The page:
Last fall, colleague Tim Senapatiratne and I published a response to J. Kameron Carter’s recent book Race: A Theological Account entitled “‘The Pentecostalization of the World’: Race, Theology and the Classical Pentecostal Tradition.” In the article, we take up Carter’s central argument, namely, that much of theology under modernity has suffered from what he terms “the theological problem of whiteness.” We agree with most of the broad sweep of Carter’s argument, and in so doing highlight three Pentecostal communities which, in their own specific ways, in some way transcend the problem of race (specifically the Azusa Street Community, the Church of God in Christ, and the Ceylon Pentecostal Mission). The article has recently been posted online in .pdf format here.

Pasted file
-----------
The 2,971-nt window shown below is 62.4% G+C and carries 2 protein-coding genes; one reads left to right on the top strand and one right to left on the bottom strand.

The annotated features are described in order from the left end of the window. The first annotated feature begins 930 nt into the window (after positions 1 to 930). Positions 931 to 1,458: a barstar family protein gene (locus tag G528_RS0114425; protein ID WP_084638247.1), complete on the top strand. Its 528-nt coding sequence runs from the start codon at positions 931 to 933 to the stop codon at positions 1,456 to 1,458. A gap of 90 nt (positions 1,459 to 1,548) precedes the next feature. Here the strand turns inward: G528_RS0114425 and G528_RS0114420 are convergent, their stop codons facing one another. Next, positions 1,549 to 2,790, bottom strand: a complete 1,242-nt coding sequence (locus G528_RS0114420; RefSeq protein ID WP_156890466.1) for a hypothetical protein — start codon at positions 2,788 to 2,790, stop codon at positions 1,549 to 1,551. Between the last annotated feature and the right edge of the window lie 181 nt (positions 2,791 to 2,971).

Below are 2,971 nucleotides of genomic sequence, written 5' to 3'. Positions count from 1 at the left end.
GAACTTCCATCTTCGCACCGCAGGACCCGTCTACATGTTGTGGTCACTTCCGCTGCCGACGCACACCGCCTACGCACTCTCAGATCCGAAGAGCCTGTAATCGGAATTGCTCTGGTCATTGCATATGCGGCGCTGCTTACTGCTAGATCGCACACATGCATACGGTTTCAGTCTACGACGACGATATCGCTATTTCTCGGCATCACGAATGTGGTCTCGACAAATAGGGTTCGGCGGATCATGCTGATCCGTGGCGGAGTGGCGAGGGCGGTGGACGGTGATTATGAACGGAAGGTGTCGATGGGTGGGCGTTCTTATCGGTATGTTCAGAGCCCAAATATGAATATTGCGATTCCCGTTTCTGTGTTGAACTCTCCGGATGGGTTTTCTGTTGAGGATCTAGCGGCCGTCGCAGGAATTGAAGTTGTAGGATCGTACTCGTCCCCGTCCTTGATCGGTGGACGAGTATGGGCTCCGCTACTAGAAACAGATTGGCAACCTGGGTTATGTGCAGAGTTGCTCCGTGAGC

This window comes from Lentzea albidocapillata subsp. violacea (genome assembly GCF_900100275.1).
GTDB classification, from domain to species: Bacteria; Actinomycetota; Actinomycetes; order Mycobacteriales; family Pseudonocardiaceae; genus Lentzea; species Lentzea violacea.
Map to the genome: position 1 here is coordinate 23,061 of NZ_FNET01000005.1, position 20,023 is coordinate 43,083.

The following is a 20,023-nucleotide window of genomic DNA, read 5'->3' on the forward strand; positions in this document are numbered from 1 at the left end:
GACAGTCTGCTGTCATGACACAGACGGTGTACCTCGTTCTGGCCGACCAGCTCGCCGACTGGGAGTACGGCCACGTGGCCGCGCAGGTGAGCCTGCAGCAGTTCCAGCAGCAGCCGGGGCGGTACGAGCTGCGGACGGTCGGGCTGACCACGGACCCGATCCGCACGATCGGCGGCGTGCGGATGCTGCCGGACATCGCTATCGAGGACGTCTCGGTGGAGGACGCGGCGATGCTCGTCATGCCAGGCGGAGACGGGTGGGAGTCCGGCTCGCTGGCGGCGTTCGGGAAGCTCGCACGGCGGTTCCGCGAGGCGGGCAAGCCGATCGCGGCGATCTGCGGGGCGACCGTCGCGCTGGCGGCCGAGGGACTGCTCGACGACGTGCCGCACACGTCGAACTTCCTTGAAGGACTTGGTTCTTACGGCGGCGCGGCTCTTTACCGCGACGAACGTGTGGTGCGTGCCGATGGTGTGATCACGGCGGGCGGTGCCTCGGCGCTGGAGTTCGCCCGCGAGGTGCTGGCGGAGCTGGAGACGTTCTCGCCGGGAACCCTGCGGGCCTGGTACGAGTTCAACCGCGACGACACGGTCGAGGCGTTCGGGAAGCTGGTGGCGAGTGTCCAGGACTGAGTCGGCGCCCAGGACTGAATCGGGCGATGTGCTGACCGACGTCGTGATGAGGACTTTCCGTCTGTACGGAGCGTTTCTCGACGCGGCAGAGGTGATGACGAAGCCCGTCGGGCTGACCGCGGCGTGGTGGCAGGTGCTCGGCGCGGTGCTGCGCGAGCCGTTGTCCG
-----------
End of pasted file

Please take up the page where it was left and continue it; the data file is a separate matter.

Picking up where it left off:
Here’s a clip:
As Carter reminds us, doing theology within one’s own context is first and
foremost a development of how one views the person of Jesus. Do contemporary white Pentecostals view Jesus as the Jewish carpenter from Nazareth whose life and death brings about the salvation of all peoples, Jewish and Gentile? Or have they conditioned themselves to worship a white, non-Jewish Jesus of American society to the point that their theology has become pseudotheological? It is imperative that white Pentecostals recover a vision of Jesus which embodies the Jewish identity of Jesus and which rejects the social structures that have worked to oppress those they claim to serve.